Wednesday, February 11, 2015

How to Heal a Dust Allergy With Hydrogen Peroxide

By Mona Sabalones Gonzalez

All my life I thought I was allergic to dust. Now I know better – it’s mites living in dust balls that are the enemy. The dust allergy always happened in my bedroom, so I cleaned it (every two days) but would end up with a worse allergy of unstoppable sneezing, nasal congestion, and nose and throat itching. A whole roll of toilet paper could be used up in one night. Only a Sinutab capsule could preserve our toilet paper supply.

I noticed that of my three dogs, only one of them, Ashley Belle Pumpernickel, exacerbated this “dust” allergy. But I would (theoretically) slash every particle of dust with a scythe before even considering banning Ashley from the bedroom.
It helped to clean with a surgeon’s mask on, but it was also tedious to wear. I’d clean all my countertops, shelves, everything on top of countertops and on shelves, change sheets weekly, and curtains monthly. Nada.

Then one day on Facebook I saw a list of many alternative uses of hydrogen peroxide. Now, there are two kinds of hydrogen peroxide. They both come in white bottles but one has blue lettering and the other has red. I replaced all my cleansers (including super strong mold cleaners) with the red one, which is stronger, because by then I had a mad fixation of hatred for germs.

Short story – I don’t deal with sneezing allergies at night anymore.

Here are some pointers on cleaning with hydrogen peroxide:

  1. It’s much cheaper than normal cleaners, and more effective than expensive super strong cleansers.
  2. Unlike alcohol, hydrogen peroxide will not disturb paint or varnish.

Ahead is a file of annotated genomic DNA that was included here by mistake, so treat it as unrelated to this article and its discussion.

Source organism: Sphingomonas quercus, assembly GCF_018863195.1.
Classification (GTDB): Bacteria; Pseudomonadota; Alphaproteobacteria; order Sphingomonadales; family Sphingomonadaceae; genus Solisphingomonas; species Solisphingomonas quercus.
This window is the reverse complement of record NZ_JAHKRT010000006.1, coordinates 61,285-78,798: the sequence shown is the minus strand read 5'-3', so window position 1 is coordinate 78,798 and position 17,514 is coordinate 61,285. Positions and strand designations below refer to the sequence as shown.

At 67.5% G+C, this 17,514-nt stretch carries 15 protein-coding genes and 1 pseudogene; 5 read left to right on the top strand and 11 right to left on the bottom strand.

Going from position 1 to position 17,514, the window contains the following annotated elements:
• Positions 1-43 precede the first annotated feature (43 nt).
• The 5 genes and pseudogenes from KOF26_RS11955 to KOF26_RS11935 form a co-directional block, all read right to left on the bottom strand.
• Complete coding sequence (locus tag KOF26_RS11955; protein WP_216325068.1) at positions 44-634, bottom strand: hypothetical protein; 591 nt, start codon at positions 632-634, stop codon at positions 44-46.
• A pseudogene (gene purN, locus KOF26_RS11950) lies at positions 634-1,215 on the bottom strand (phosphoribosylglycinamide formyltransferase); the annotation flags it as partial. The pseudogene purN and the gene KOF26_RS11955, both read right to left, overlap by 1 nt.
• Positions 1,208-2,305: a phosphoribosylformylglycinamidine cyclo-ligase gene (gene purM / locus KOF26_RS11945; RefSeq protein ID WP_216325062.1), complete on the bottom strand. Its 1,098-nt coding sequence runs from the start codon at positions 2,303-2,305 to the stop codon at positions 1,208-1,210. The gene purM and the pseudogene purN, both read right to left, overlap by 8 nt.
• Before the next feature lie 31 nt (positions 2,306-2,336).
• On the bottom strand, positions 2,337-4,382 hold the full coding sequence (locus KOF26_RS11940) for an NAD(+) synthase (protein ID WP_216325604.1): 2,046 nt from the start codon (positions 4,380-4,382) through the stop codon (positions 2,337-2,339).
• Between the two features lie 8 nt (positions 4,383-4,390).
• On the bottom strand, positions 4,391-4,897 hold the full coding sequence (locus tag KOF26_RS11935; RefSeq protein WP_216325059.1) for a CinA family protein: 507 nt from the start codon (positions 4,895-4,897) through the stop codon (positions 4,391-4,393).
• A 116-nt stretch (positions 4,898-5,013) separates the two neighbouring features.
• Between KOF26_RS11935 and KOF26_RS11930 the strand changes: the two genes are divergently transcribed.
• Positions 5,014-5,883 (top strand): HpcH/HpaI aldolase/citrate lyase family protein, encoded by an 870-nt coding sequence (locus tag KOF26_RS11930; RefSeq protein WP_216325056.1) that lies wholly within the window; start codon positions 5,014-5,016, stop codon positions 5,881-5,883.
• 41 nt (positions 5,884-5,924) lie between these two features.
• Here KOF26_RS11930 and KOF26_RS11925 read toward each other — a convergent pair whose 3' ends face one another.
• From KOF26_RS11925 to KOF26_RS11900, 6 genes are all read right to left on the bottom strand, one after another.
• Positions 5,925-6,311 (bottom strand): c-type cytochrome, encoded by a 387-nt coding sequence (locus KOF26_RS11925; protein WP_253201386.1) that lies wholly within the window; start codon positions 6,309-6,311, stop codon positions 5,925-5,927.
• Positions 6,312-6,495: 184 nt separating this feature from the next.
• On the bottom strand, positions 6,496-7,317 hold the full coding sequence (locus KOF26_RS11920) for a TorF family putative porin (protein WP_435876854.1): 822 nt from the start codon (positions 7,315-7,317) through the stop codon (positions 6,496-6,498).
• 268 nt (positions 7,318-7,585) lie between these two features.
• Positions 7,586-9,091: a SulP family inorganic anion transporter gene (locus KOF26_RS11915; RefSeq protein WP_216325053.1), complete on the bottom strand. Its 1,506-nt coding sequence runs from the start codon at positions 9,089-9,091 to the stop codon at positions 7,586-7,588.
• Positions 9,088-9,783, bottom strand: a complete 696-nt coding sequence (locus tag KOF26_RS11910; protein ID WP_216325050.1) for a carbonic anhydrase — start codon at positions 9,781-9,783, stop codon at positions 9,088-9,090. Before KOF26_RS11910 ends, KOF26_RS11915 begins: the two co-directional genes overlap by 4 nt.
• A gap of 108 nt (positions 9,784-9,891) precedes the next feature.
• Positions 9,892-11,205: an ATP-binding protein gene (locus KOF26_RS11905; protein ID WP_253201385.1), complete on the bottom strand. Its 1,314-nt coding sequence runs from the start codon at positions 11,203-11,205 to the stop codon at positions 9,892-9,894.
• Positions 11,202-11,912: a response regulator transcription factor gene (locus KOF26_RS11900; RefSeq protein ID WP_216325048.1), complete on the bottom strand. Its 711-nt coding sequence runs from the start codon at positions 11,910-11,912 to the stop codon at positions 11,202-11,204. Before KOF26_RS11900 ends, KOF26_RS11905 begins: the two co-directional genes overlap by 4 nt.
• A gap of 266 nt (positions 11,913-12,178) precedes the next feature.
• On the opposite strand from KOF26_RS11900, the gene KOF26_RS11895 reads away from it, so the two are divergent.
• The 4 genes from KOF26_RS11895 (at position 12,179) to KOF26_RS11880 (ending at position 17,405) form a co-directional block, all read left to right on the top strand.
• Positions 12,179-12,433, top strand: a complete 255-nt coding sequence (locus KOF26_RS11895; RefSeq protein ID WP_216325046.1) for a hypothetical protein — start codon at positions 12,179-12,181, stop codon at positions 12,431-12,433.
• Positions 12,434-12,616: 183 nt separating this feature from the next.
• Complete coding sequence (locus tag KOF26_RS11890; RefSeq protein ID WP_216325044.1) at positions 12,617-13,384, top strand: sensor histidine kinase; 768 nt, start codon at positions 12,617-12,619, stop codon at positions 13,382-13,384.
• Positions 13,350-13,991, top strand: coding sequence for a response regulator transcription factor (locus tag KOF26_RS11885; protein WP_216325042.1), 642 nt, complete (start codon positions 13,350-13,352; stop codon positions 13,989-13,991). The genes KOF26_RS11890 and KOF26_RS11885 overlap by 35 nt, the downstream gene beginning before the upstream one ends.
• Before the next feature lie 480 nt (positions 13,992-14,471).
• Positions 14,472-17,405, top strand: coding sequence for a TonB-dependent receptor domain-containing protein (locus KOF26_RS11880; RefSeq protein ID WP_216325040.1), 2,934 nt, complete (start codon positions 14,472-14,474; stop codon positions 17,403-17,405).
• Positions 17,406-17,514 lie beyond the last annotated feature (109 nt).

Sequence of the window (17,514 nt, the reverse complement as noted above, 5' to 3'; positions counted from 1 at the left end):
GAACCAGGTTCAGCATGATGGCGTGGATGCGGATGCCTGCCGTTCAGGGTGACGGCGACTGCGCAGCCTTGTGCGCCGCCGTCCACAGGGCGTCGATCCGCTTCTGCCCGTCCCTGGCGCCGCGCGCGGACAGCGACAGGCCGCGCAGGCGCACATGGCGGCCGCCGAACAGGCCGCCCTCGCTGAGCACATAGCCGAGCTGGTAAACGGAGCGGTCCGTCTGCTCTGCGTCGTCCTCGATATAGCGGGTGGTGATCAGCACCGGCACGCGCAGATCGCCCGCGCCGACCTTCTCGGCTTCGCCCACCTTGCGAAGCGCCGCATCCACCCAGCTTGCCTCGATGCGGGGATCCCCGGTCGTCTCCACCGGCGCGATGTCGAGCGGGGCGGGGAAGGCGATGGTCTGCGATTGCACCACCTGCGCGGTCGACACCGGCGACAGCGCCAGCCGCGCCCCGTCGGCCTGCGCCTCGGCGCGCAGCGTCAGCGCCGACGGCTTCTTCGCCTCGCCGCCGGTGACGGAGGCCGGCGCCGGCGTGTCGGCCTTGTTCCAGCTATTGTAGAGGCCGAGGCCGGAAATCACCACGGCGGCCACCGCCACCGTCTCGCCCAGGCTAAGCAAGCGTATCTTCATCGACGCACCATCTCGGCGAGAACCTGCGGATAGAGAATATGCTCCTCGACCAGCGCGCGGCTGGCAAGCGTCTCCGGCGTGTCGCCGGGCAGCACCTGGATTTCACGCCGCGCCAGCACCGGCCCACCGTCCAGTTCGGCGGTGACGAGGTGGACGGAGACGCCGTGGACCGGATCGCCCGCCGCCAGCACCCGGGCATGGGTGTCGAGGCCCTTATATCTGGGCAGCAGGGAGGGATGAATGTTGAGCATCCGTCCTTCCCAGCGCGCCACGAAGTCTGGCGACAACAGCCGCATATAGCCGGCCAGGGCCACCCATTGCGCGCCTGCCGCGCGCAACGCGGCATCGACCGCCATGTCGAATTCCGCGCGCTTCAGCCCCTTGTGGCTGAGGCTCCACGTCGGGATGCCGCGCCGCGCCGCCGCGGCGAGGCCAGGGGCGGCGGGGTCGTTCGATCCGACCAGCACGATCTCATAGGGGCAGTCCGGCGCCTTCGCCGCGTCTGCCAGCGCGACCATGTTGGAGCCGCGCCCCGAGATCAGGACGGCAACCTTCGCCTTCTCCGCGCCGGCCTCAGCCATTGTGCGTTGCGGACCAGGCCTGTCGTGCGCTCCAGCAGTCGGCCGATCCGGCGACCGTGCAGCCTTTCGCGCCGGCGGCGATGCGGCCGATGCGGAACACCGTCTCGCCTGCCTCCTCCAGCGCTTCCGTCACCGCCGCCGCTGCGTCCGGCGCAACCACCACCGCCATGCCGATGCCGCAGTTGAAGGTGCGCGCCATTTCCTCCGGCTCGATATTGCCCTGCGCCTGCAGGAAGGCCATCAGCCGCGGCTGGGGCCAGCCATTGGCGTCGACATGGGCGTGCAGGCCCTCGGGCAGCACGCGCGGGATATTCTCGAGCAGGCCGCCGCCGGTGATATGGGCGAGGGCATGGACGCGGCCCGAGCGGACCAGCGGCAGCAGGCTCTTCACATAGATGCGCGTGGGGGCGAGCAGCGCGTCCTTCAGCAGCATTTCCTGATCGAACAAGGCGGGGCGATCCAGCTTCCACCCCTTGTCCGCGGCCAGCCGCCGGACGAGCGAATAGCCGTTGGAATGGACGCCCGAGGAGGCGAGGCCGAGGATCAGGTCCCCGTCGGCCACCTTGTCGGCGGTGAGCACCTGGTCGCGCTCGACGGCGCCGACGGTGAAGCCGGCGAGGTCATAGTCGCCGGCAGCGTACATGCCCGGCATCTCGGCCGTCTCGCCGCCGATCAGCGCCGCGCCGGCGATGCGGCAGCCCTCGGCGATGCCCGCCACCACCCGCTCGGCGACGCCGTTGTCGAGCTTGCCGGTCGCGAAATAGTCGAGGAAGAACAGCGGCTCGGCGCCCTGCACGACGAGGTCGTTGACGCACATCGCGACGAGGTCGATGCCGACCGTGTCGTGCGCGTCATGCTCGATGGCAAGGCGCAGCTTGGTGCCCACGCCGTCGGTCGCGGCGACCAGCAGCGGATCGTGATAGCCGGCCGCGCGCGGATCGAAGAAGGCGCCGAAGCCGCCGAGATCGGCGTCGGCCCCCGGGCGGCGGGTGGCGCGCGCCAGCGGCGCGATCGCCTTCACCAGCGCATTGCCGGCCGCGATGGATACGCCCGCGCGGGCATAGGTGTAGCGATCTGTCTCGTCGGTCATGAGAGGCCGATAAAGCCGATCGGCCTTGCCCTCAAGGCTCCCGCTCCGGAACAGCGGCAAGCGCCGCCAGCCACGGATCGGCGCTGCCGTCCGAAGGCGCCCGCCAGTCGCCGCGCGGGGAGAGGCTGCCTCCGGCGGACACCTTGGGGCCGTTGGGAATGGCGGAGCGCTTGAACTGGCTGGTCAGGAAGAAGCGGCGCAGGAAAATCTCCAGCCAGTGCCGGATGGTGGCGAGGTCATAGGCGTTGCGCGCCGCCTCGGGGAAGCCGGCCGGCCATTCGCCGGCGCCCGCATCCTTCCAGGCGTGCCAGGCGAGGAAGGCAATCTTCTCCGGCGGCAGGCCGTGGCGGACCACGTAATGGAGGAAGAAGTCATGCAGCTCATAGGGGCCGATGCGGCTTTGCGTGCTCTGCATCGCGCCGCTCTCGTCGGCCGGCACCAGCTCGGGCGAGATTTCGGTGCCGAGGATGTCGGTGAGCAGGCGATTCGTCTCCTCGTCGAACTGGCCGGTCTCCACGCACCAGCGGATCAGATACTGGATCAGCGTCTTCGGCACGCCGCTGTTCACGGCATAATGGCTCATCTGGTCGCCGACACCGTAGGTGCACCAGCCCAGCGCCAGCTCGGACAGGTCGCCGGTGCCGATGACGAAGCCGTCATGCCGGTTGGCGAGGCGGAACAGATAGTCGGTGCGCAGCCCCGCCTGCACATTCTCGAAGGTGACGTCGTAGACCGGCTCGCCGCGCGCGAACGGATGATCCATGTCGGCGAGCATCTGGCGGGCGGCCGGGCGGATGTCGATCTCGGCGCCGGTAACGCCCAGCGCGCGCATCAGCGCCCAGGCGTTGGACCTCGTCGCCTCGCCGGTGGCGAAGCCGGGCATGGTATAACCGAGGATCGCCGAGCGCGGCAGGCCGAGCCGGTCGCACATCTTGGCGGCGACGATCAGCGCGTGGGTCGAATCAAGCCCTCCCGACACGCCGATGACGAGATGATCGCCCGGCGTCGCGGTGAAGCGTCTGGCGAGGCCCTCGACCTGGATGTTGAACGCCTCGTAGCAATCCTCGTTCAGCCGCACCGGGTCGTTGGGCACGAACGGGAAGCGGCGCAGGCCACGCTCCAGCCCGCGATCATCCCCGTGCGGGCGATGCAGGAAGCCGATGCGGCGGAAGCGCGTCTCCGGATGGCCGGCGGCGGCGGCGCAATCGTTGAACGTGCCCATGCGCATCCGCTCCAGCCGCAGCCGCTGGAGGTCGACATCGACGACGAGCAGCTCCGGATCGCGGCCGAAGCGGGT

3. It’s painful. Don’t let it touch your hands while cleaning. Use a big rag, or (in my case) a thick wad of cotton that is changed several times in a cleaning session (just because I love to look at all the dirt that I have destroyed).
  4. Before you clean the floor with hydrogen peroxide, sweep those dust bunnies up, throw them in a trash bag and stash that trash bag in the garbage bin outside. (But I confess, I have sometimes flushed the dust bunnies down the toilet – not a good long term solution if you love your plumbing system).
  5. For your dog – get a good shampoo for the skin and hair and bathe twice weekly. Your dog will be very grateful for this.
  6. Get a dehumidifier. It will control your dust mite population.

About dust mites (and how they led me to love hydrogen peroxide)
  1. Dust mites emit enzymes that break down human cells to enter our bodies. They are contemptuous douchebags.
  2. Dust mites hang around your house all year. You can’t kill all of them but you can control their population.
  3. When you see a dust bunny, rejoice. You are about to rid yourself of some 19,000 contemptuous dust mites. Okay, that’s thinking positively. A typical dust ball will have only up to 500 of them.  
  4. Dust mites eat dead human and pet skin cells. They are the scum of the earth, literally.

Now, back to hydrogen peroxide – if you want to know other uses of it, go to